RealNetworks, maker of facial recognition software, said on Thursday it has agreed to be taken private by its Founder and CEO Robert Glaser. 

The streaming media pioneer faced the threat of delisting from the Nasdaq for not maintaining a stock price of more than $1 per share. Trading in shares of Seattle-based RealNetworks was halted Thursday before the market opened. 

The deal values the company at about $34.5 million. Glaser and his affiliate, Greater Heights, currently own about 39% of RealNetworks' outstanding shares, according to a press release. 

Glaser and his affiliate will pay 73 cents apiece for the rest of the company. The deal rests on majority approval of shareholders other than Glaser. 

The deal represents a 55% premium to the company's closing stock price of 58 cents on May 6, the last trading day prior to the announcement of Glaser's buyout proposal. RealNetworks said it expects the deal to close by the end of the year. 

The company’s SAFR facial recognition software is a centerpiece to RealNetworks’ overall strategic growth initiative to leverage its artificial intelligence (AI) capability and digital media to expand the business. 

In March, the company announced a touchless integrated hardware-software access control device, SAFR SCAN, that uses its facial recognition technology, the first end-to-end hardware product developed by the company.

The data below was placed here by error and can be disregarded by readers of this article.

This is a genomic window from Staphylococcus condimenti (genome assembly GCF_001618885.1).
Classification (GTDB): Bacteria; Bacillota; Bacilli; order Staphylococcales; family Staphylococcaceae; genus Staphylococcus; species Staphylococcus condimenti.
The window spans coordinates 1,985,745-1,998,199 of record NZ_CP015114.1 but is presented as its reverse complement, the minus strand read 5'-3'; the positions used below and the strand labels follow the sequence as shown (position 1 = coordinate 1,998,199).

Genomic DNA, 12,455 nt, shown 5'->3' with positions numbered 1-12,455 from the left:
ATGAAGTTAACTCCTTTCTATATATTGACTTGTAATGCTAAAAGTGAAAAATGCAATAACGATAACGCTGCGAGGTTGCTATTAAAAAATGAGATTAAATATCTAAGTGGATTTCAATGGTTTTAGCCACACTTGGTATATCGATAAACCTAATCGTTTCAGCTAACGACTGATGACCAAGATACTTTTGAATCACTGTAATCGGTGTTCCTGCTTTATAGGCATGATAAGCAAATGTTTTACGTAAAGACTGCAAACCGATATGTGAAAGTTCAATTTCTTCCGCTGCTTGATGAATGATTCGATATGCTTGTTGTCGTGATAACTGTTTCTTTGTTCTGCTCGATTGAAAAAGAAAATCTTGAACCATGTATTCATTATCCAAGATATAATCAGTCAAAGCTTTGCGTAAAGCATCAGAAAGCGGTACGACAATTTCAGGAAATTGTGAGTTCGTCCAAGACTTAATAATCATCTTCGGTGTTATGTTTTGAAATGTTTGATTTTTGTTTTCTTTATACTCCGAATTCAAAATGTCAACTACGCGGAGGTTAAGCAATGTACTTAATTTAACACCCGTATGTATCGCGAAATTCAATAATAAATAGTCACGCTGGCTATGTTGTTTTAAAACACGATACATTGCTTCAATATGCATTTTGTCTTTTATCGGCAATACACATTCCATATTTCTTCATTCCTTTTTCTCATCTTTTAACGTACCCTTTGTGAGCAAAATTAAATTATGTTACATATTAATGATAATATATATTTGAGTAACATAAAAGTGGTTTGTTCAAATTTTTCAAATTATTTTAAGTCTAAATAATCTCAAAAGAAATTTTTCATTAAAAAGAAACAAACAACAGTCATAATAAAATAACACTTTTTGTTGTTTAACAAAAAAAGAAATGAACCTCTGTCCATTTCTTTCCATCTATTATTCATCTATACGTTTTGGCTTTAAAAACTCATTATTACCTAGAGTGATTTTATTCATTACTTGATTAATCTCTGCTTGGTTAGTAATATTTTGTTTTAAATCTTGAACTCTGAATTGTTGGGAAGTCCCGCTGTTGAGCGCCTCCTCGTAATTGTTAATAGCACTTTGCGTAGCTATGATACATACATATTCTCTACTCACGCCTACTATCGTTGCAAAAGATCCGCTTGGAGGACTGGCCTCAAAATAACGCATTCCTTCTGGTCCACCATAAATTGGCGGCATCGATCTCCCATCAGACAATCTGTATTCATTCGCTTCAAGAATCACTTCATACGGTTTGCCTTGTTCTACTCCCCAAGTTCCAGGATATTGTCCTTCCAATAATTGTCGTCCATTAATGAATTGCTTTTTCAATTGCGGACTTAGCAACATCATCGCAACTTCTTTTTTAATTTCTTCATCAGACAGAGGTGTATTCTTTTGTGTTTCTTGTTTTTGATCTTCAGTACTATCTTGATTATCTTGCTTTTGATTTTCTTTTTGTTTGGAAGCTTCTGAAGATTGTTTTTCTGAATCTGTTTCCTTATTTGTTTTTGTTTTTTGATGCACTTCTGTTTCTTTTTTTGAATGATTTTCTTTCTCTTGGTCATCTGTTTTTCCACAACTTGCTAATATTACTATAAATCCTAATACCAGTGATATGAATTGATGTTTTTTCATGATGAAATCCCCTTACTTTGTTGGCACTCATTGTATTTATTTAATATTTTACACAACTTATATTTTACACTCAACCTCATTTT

Earlier this month, Real Networks appointed Paul DiPeso to the newly created position of president of SAFR. He was most recently executive vice president and general manager of Feenics, an Access Control as a Service (ACaaS) software solutions company that was acquired by ACRE at the end of 2021.

"I founded RealNetworks 28 years ago because I believed that the Internet represented a once-in-a-generation transformational opportunity for digital media," Glaser said in the announcement. "I believe that machine learning-based artificial intelligence represents a similar transformational opportunity today, albeit one that will also take time and resources to fully realize. I'm happy that the RealNetworks Board and I could reach agreement on a path to pursue that transformation with focus, efficiency, and speed by turning Real back into a private company, and in a way that is fair to all shareholders."